apologies for the typos i’m on my phone and can’t edit the post very efficiently.
    maybe david or anton or another code wonk can dive in here...

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    Jonathan Chertok (Edited )

     i’ve got a sketch i meant to post. i’ll transfer it to my laptop and make this a little easier on the reading. also, i see at least one typo (about type C) but can’t edit it at the moment.

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    Kurt Fanderclai

    Hi Angela,

    For study purposes and becoming generally familiar with various fire rated assemblies:

    http://www.usgdesignstudio.com/wall-selector-overview.asp?globalnav_referrer=download-details 

    Other have suggested this tool as well -- it's great.  Essentially punch in "2-hour wall" and then see how it needs to be constructed in various scenarios.  There is also a button with an associated UL listing to see the nitty gritty of an assembly.

    Far more info there than you need for the exam, but generally understand one-hour, two-hour, shaft wall, etc., and where each needs to be used -- same with rated ceilings and floors.

    Look into Type X and Type C -- they aren't necessarily interchangeable.  At a basic level, Type X shows up in most UL rated wall assemblies, and Type C is often used on ceilings in the UL listed assemblies.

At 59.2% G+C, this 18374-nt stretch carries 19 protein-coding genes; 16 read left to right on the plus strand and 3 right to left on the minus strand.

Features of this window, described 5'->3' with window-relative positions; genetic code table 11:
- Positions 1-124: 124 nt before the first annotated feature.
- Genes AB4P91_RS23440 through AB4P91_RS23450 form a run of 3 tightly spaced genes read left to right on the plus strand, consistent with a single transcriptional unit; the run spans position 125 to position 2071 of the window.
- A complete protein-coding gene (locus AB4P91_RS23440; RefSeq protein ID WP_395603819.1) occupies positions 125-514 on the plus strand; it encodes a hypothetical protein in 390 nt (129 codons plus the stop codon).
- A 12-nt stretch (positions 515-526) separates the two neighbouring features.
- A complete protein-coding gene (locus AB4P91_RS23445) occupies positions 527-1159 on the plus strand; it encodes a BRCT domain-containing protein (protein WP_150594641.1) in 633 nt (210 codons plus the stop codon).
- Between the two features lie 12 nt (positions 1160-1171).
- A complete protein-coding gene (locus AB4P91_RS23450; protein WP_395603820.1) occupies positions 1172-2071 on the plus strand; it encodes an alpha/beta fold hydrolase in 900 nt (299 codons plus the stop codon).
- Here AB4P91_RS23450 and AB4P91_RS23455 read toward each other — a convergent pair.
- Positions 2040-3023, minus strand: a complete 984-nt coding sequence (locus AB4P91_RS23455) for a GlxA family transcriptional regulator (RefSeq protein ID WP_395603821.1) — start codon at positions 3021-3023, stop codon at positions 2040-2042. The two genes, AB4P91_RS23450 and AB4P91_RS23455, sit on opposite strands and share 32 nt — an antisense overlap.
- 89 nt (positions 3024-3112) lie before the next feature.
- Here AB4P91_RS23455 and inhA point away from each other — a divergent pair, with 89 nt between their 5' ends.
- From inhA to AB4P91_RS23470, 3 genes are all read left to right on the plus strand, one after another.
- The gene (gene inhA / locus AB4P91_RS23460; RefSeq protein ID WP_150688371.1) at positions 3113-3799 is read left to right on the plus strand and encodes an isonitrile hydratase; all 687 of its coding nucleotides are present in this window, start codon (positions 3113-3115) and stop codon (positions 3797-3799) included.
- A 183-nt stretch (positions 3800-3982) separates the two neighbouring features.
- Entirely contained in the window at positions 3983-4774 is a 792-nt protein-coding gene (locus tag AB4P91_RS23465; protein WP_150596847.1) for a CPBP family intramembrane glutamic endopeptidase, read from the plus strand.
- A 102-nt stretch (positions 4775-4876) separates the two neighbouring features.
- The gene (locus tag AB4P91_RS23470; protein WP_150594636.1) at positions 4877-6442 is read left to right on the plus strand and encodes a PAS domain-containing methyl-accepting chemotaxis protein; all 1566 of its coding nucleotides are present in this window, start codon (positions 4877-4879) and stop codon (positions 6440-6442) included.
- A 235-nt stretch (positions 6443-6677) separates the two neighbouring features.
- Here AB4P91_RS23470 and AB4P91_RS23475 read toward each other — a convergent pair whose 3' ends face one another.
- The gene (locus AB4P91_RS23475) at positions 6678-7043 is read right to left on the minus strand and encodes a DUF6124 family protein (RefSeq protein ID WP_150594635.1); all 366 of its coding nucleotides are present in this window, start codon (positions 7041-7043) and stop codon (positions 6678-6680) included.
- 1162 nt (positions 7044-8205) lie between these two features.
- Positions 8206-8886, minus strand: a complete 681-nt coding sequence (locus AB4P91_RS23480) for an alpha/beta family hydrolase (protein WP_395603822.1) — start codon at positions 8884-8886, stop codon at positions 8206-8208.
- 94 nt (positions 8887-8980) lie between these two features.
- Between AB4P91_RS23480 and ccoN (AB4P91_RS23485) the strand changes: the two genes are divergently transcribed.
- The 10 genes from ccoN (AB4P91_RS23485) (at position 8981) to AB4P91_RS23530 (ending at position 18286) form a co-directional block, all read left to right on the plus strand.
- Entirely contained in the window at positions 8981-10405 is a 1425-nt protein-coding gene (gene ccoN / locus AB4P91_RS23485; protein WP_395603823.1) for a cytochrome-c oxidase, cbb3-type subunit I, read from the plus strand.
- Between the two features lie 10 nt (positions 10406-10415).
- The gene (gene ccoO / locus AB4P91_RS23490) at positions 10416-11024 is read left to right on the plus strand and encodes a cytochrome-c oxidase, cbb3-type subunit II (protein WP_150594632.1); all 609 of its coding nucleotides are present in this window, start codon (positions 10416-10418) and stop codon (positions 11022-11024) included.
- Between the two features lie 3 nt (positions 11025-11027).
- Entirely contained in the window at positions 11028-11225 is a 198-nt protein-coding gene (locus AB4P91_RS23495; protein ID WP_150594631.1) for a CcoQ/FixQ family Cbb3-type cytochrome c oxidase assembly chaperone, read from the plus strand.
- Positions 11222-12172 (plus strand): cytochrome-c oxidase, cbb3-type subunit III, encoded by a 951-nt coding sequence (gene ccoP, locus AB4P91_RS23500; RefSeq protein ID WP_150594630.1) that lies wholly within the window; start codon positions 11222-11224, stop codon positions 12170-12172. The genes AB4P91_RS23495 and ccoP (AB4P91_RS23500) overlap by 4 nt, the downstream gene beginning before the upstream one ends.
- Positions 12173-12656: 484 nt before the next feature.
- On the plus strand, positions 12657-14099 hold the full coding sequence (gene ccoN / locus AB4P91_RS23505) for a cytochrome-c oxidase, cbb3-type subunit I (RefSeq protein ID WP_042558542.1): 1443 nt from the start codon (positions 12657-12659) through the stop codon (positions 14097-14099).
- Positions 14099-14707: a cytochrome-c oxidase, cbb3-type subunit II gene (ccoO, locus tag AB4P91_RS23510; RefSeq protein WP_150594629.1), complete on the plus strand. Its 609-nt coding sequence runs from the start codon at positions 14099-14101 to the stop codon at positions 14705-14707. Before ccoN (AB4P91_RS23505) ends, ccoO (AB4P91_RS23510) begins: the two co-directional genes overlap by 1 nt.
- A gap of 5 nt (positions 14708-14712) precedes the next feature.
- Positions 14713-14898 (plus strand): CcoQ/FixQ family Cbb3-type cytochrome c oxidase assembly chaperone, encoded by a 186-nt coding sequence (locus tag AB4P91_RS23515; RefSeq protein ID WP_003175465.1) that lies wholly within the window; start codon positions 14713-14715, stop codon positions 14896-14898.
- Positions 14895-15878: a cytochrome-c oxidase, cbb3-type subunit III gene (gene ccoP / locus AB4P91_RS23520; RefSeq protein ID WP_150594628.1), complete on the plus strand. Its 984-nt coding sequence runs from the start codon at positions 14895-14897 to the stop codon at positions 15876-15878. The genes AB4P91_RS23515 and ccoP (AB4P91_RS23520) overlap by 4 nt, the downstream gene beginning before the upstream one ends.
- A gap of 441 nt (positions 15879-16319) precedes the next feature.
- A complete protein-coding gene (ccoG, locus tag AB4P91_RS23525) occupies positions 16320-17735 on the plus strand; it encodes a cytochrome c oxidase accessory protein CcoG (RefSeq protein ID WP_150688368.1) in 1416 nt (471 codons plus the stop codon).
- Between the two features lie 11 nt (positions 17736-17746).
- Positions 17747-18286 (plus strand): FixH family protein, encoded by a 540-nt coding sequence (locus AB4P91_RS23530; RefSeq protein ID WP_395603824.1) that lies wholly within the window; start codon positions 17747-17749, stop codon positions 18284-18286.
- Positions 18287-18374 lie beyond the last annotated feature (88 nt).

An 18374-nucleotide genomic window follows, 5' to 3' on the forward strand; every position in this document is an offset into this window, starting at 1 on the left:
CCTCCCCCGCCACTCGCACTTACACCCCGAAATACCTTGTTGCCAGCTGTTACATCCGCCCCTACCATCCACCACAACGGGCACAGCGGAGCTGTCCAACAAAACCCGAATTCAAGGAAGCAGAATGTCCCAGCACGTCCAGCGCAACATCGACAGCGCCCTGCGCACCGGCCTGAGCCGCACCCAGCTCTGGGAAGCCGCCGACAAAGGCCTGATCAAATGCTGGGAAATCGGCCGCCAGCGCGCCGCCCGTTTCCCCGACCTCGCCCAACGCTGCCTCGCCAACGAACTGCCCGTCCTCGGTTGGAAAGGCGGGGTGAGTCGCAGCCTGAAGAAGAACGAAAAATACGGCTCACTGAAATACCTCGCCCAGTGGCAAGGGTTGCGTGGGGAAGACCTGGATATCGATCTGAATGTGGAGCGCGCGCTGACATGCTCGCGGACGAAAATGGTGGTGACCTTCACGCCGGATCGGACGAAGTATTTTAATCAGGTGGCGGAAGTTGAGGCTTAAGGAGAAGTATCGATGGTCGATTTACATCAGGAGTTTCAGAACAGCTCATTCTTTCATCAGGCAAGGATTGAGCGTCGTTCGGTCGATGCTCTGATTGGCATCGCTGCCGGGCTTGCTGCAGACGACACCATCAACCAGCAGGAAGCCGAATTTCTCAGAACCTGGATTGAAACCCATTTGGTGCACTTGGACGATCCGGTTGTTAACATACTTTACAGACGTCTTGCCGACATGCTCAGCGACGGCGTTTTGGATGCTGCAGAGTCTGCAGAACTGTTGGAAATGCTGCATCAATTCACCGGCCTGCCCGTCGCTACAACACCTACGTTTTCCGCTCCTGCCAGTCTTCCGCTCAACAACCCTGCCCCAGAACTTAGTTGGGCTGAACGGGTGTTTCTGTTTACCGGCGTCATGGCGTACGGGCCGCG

Good luck!  

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    Derek Mason

    Through my experience, a typical 1-hour rated UL 419 wall assembly is 1/2" GWB type 'X', both sides, with sealant top and bottom and metal studs. Wood studs may be a different UL listing. It is the materials mixed in the Type 'X' that give it a rating. Not that a 5/8" by default give a rating. It is the material that is rated that along with the assembly that gives the rating. You can have an 8" CMU wall and not have a rated wall. The CMU needs to be rated to help achieve the rating. Maybe the 5/8" GWB Type 'X' furred out onto the non-rated CMU that would give it a rating. Maybe. 

    All of these have a cost issue. If you do not need the wall to be rated, than don't spend the money on a rated GWB. 

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    Jonathan Chertok

    hey derek.
    i’ll try to clarify my drawing and post it. i think it would be nice for s group if us to complet a visual thumbnail.
    i find it interesting myself to reduce things to the lowest common denominator but also for other professional candidates i think a visual (“community proofed”) illustration would be welcome.
    best
    jon

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    ANGELA FERRIGAN

    A visual thumbnail would be great, Jonathan. I think boiling it down to the basics would be really helpful for the exam. I know there are a ton of variations that could be considered, but I doubt NCARB is going to require that we know all of them. If we know enough to answer some basic questions, then I that should be enough.

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    Jonathan Chertok

    i’ll try to come up with something this weekend and post it for proofing. thanks for bumping this and taking a critical look at the same time...